Loaner scale program opens discussion on tourney techniques

Published on Wednesday, 27 September 2017 22:42 - Written by  STEVE KNIGHT/steve@texasalloutdoors.com 

With a push from the old Toyota Texas Bass Classic, Major League Fishing and most recently the Toyota Bassmaster Texas Bass Fest, Texas Parks and Wildlife Department’s Fisheries Division is renewing its effort to promote catch-weigh-release tournaments.

Using 60 Boga Grips the department received from B.A.S.S. after the Texas Bass Fest on Lake Sam Rayburn, the department has developed a loaner program in which local bass tournaments can use them for an event.

“We are trying to encourage catch-weigh-immediate-release tournament formats because of the obvious benefits associated with fish care and bass survival when using these types of formats,” said Dave Terre, chief of Inland Fisheries Management and Research.

While emphasizing that tournaments are not a strain on the fish population, studies have shown that even the best-run events in which fish are brought to shore to be weighed at the end do cause deaths. One study by TPWD saw delayed mortality rates as high as 40 percent. Depending on conditions, the rate could be much higher or somewhat lower, but they will not match the survival rate experienced by regular fishermen unhooking and dropping the bass immediately back into the water.

“Traditional tournaments with weigh-ins, live well holding and culling add to stress levels on bass and increase mortality. Most of it is delayed mortality, which occurs after the event is held. A good number of fish swim off but the larger portion of mortality occurs later. This kind of mortality is not visible to the angler. We know it exists because we have studied and measured it. Delayed mortality can be very high, particularly during warm water conditions,” Terre explained.

By switching to a format in which fishermen immediately weigh their catch and release it back into the lake, Terre said mortality could drop to less than 5 percent, similar to what happens in noncompetitive catch-and-release fishing.

“They remove the stress and associated fish mortality tied to doing weigh-ins, live well holding and fish culling,” he said.

The idea has been around for years but never caught on because scales in the past have not been that good and, more important, fishermen never trusted one another enough.

Adoption of it on the pro level, however, has helped the idea gain traction with club-level and regional tournaments in Texas and elsewhere. Some may still look at the pros, with their onboard observers, and say it still is not practical. Tournament organizers who have wanted to change to catch-weigh-release have found ways to make it work.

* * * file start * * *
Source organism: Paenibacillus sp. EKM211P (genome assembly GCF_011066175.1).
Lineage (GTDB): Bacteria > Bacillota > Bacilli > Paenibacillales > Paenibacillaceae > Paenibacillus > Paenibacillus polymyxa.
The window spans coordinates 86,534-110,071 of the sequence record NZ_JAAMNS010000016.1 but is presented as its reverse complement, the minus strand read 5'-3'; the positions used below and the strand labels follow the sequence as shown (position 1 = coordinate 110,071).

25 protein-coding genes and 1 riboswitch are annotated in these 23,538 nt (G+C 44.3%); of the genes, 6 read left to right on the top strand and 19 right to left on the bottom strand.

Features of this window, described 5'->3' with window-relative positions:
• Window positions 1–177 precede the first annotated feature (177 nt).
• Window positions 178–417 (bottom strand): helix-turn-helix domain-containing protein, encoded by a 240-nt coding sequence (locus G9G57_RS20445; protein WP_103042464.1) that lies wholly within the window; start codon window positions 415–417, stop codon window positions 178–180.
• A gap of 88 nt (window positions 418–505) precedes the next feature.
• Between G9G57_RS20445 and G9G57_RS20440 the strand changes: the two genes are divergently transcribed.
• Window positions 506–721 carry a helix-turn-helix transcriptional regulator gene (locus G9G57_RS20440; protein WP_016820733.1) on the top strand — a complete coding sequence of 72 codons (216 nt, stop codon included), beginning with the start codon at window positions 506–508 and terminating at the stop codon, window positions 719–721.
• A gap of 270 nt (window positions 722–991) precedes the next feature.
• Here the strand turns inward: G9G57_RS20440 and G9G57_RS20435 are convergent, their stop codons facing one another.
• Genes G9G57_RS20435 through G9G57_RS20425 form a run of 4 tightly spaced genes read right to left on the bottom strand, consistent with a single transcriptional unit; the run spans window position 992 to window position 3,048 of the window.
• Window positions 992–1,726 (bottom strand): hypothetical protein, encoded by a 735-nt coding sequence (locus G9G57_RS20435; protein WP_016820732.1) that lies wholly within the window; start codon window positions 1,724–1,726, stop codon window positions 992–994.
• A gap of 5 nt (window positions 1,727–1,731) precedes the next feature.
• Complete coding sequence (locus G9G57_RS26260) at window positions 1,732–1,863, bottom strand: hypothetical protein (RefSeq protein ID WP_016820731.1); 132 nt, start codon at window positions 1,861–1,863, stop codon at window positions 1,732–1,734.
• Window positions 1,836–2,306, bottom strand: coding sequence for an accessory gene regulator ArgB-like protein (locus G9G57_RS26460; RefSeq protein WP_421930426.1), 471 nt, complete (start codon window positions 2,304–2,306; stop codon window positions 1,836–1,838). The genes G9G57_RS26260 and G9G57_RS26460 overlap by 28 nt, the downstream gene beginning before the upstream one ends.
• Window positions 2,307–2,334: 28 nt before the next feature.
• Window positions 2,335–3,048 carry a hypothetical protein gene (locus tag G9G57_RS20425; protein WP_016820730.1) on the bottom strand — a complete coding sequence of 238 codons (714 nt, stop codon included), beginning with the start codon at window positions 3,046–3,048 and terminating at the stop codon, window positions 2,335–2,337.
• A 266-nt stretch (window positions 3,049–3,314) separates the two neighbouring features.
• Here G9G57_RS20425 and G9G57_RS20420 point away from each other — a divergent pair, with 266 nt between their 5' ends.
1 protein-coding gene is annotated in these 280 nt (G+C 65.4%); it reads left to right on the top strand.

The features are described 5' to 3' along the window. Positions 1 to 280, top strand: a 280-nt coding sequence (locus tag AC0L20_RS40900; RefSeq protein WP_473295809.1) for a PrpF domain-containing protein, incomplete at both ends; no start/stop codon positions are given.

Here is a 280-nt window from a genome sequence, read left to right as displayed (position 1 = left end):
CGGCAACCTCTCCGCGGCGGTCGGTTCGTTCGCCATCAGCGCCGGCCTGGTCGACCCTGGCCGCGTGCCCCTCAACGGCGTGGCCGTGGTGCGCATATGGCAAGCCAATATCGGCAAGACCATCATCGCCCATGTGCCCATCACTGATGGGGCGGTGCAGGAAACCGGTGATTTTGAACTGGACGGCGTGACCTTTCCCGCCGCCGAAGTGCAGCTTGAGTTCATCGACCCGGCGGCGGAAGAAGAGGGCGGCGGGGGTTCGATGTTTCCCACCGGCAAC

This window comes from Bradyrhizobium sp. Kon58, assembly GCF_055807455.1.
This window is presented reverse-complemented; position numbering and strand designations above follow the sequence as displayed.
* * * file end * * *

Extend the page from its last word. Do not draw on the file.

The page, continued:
One of the simplest forms is a method commonly used in kayak tournaments in which the fishermen are given an ID card with a number identifying them at the beginning of the tournament. They are required to photograph their catch with the ID card visible to present to tournament officials either immediately by sending it on their phone or at the weigh-in.

For the idea to work in most tournaments officials are going to have to look elsewhere for scales. TPWD’s 60 are certainly not enough to go around statewide. Promoters will have to develop a policy in which the tournament owns the scales and issues them to competitors at the beginning of the day or, in the case of a club, everyone purchases the same brand. Instead of weighing fish at the end of the day the tournament coordinator can check scale weights for accuracy.

Boga Grips are excellent and can be used to certify even world-record catches. The problem is that, with prices beginning at about $100, they do not come cheap. There are other digital options that are easier on the pocketbook and just as accurate. To streamline the process someone will eventually come out with an app that can be used by tournaments similar to what MLF does, if they have not already.

“Let me be clear, TPWD does not believe traditional tournaments are harming Texas bass fisheries. We have studied this in several locations known to receive high fishing pressure from these types of tournaments,” Terre said. “However, we do think that quality of bass fisheries could be improved with additional care and handling of our larger bass, which are definitely more prone to stress and not as easily replaced. Texas is known for its big-bass fishing and we want to do what we can to keep it that way. We always promote best practices for fish care, and these new catch-weigh-immediate-release formats are the best methods for tournament fishing with regards to fish care.”

Clubs or tournaments that would like to borrow TPWD’s scales or to talk about methods to make tournaments catch-weigh-release can do so by emailing Terre at .

Have a comment or opinion on this story? Contact outdoor writer Steve Knight by email at outdoor@tylerpaper.com. Follow Steve on Facebook at TexasAllOutdoors.com.